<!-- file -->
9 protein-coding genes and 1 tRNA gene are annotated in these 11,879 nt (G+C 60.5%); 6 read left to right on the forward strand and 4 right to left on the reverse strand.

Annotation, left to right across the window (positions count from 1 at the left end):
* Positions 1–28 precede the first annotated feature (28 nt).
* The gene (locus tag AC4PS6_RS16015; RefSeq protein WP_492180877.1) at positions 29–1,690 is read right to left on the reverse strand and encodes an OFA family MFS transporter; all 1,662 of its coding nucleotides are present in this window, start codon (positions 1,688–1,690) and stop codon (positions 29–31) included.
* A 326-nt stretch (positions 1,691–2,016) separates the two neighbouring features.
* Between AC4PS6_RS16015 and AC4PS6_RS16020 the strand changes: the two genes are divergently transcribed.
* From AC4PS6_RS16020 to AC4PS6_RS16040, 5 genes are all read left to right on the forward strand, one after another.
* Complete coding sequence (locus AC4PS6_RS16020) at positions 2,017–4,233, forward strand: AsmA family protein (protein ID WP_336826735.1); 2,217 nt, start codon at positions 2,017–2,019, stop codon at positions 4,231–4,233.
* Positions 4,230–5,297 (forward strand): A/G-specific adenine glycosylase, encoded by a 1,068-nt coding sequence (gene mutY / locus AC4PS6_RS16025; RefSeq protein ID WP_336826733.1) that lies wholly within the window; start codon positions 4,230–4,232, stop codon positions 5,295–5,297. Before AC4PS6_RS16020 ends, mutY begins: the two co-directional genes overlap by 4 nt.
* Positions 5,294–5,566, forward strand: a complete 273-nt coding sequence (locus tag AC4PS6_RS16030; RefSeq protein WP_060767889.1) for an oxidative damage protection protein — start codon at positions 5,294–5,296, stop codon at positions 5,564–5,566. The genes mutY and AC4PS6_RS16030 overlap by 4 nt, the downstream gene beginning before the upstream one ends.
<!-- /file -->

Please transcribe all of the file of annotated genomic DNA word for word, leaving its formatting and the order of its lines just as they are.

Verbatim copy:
9 protein-coding genes and 1 tRNA gene are annotated in these 11,879 nt (G+C 60.5%); 6 read left to right on the forward strand and 4 right to left on the reverse strand.

Annotation, left to right across the window (positions count from 1 at the left end):
* Positions 1–28 precede the first annotated feature (28 nt).
* The gene (locus tag AC4PS6_RS16015; RefSeq protein WP_492180877.1) at positions 29–1,690 is read right to left on the reverse strand and encodes an OFA family MFS transporter; all 1,662 of its coding nucleotides are present in this window, start codon (positions 1,688–1,690) and stop codon (positions 29–31) included.
* A 326-nt stretch (positions 1,691–2,016) separates the two neighbouring features.
* Between AC4PS6_RS16015 and AC4PS6_RS16020 the strand changes: the two genes are divergently transcribed.
* From AC4PS6_RS16020 to AC4PS6_RS16040, 5 genes are all read left to right on the forward strand, one after another.
* Complete coding sequence (locus AC4PS6_RS16020) at positions 2,017–4,233, forward strand: AsmA family protein (protein ID WP_336826735.1); 2,217 nt, start codon at positions 2,017–2,019, stop codon at positions 4,231–4,233.
* Positions 4,230–5,297 (forward strand): A/G-specific adenine glycosylase, encoded by a 1,068-nt coding sequence (gene mutY / locus AC4PS6_RS16025; RefSeq protein ID WP_336826733.1) that lies wholly within the window; start codon positions 4,230–4,232, stop codon positions 5,295–5,297. Before AC4PS6_RS16020 ends, mutY begins: the two co-directional genes overlap by 4 nt.
* Positions 5,294–5,566, forward strand: a complete 273-nt coding sequence (locus tag AC4PS6_RS16030; RefSeq protein WP_060767889.1) for an oxidative damage protection protein — start codon at positions 5,294–5,296, stop codon at positions 5,564–5,566. The genes mutY and AC4PS6_RS16030 overlap by 4 nt, the downstream gene beginning before the upstream one ends.